Writing Catalog

Michelle Martinez

Grade: 9

Cleveland School of the Arts

Instructor: Elizabeth Telich


Flash Fiction


Shards of the china we picked out together sit on the floor like a mosaic of our relationship. Shattered, ugly, broken. I gently hold a piece in my hand, admiring it just for a second before it slices my hand. I drop it and it cracks into smaller, more intricate pieces. As I sweep up the mess Diane made, she bursts through the front door, looking as sloppy as ever. Through slurred words, she apologizes for causing such a mess, being such a fuck-up, that I should just get rid of her, and I'm thrown back into her game. The game where I play the understanding and loving husband, who forgives her and cares for her and spouts bullshit until she burns out. Well, I'm bored. I want to play a different game. A game where I yell at her for being such a shit person and an even shittier wife. A game where she doesn't make a scene and actually takes responsibility, where she doesn't get drunk and walks out, like I'm in the wrong. A game where I'm the one getting an apology.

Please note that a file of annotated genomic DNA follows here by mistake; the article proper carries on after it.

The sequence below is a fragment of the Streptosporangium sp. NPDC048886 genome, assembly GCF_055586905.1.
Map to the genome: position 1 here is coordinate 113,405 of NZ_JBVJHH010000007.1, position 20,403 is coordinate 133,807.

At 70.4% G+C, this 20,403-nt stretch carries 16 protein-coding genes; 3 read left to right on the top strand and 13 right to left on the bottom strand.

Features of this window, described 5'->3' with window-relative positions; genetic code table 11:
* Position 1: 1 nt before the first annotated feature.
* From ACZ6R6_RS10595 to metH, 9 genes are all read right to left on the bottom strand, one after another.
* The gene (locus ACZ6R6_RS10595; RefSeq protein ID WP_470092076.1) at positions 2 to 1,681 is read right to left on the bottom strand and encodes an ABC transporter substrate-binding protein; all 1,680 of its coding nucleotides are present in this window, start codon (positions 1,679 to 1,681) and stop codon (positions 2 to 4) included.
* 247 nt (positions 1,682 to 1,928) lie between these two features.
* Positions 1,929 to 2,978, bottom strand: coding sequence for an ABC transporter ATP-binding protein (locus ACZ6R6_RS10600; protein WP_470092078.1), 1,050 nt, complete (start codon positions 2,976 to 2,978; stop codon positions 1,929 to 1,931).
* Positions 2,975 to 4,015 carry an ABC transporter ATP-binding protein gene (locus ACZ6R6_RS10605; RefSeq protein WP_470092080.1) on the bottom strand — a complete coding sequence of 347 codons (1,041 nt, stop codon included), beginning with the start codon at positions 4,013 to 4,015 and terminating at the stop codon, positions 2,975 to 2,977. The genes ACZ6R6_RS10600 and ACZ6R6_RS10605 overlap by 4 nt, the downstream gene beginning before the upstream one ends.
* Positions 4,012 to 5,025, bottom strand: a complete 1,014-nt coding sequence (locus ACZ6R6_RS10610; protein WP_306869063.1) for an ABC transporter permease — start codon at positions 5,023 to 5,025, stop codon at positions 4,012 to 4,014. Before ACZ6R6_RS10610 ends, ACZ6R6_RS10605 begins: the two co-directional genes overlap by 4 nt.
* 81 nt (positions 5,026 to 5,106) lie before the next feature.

Instead, I snap myself back to reality. The reality where I'm roaming the streets in my car, calling out for Diane. I try to call her but I get sent straight to voicemail. This always happens. Usually, I drive around for a few minutes, find her and a 40 on a curb, we argue on the drive home, argue some more, then she washes up, and we go to bed. But this is different, totally different. She's not in her usual spots; the park, the curb or at the diner. I pull into the diner's parking lot and I still don't see her, my heart sinks. My palms get sweaty, my stomach starts to hurt. She's never done this before. I'm feeling so many emotions and all of them are negative. I need to find her. She's drunk and alone, any rando that's prowling the streets could snatch her up. As soon as I was about to leave to start looking for her again, she walked around the corner, across the street. With a guy. Her arm locked around his. She's stumbling and using him for support while he laughs and sits her down on the curb. My immediate reaction is to get out and take her home. That is, until she kisses him. The world around me crumbles and stops for a moment. Her hands held his face like she used to hold mine. I try holding my own face, knowing it won't feel the same. A lump made out of shame and misery builds in my throat and tears sting my eyes. I get out of the car and slam the door, just loud enough to catch her attention. I slowly walk their way when they both turn around, despair plastered on their faces. They know that I know. They both get up and he stumbles over his words to try and give me a lame ass excuse, but I don't look in his direction. I don't even acknowledge him, I don't want to give him the satisfaction. "Diane, it's late, let's go home."